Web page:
stayed inflated, humming, oxygen on time.
            How many times we didn’t die, mother.
That signifies for me, or signified——

I am the movie of my body.
                        You are the conflict. I try
            to disremember chromosomal history, inhabit only
my choreographed movements:

shuttle, street, curb, sidewalk, door


Now I am on the inside of the pane, high-rise.
                        Me who could have been you, who—
            there but for anorexia mirabilis
go I,

stashing my compass up my sleeve.
                        Several masks elaborate
            on your condition pre-and post-.
They pivot, trade scorecards.

Did you know this is what it would be like
                        when there was no longer a you to tear her hair
            and cry into the phone
about it?

Now, metonymical vessel
                        the miracle
            you’ve waited for:
to be poured into a shape that holds.


At twenty-two I chased my devils
with anything hella hot, double
dares involving Aftershock,
shot after shot, tonguing the last
bit of gold from the bottom
of the glass. Midnight alone
in the English building’s stygian
lav, I leaned against ochre
cinderblocks and laid myself
open for boys I didn’t love,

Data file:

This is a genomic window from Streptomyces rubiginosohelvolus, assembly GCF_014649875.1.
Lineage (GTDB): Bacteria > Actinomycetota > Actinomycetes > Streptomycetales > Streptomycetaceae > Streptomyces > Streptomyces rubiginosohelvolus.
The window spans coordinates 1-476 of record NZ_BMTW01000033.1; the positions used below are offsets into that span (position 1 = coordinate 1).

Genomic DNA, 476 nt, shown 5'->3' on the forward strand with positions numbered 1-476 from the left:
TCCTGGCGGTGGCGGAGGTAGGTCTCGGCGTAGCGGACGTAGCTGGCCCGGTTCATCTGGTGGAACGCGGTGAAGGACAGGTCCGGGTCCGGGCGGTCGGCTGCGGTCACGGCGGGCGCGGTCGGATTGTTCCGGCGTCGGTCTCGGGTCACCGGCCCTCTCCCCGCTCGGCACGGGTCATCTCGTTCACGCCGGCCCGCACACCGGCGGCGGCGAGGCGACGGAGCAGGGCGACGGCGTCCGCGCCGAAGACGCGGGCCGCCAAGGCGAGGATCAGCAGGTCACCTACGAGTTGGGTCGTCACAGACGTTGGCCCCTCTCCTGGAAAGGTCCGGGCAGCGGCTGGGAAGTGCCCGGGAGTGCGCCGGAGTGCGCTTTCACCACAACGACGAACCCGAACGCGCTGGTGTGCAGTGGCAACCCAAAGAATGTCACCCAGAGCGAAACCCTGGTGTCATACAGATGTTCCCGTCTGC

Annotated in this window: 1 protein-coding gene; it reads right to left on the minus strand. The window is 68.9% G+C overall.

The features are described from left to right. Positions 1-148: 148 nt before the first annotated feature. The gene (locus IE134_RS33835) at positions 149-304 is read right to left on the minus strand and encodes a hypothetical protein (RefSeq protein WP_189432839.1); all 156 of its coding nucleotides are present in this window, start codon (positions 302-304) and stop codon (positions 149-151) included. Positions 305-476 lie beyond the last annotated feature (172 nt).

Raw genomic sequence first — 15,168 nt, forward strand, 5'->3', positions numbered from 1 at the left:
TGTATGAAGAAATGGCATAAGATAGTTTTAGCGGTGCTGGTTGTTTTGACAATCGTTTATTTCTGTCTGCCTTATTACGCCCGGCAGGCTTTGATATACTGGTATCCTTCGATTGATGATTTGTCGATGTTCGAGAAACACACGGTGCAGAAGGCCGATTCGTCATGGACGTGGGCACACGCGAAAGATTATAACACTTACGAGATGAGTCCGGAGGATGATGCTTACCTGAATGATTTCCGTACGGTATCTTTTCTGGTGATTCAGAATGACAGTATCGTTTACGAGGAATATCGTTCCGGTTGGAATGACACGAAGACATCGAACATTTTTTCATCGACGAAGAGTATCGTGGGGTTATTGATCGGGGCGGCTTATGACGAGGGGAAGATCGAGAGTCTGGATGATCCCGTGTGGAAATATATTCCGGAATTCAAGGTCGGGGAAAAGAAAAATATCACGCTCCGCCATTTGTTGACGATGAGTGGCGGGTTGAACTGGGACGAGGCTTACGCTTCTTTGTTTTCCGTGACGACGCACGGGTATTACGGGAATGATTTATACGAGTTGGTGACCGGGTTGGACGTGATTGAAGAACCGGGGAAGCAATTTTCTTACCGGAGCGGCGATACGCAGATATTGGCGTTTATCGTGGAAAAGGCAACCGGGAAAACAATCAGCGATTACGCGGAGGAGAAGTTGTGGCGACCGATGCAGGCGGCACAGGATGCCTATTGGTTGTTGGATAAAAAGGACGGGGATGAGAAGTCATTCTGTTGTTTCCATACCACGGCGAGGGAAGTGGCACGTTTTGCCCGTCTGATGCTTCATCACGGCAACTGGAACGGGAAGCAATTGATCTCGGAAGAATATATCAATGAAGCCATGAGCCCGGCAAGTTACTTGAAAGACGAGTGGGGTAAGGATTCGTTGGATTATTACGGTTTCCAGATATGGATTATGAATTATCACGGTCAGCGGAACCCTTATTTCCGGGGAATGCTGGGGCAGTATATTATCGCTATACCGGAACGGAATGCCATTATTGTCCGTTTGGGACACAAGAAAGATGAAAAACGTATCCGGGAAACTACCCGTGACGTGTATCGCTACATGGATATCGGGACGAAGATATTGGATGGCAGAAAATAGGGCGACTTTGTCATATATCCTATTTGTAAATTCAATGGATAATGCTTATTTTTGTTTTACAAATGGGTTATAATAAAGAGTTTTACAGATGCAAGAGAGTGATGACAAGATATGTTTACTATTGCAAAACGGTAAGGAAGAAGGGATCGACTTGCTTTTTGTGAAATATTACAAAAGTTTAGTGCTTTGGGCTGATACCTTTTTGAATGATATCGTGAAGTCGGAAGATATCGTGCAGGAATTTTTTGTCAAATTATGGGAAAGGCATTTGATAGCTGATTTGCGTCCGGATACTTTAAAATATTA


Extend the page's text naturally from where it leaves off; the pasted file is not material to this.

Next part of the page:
then crammed two bloody fingers
down my throat to retch a river.
My hair was shaved and dyed
like sunset. My sign is fire.

Jill Khoury earned her Masters of Fine Arts from The Ohio State University. Her poems have appeared or are forthcoming in numerous journals, including Sentence, RHINO, Rufous City Review, and Harpur Palate. She has been nominated for the Pushcart Prize twice by Breath and Shadow: A Journal of Disability Culture and Literature, and has a chapbook, Borrowed Bodies, from Pudding House Press. She blogs about disability, writing, and art at

Nadra Mabrouk


June to June, I wish the air were wetter
pushing into and impregnating ponds.
In one photograph,
you’re holding two slabs of yellow wood
to build a kitchen table for her.
In another, you are near a still lake,
thin, broken branch in hand pointing at nothing.
In the last, you are not yet conceived
but you exist in your father’s eyes,
a small body already forming on the lips of the mother:
pink and thick and wanting.

Always in the gangly outdoors,
I am almost without you.
On a long pathway,
you try to disappear
and I do not allow you.
At the last picnic
I imagined us as something near gray,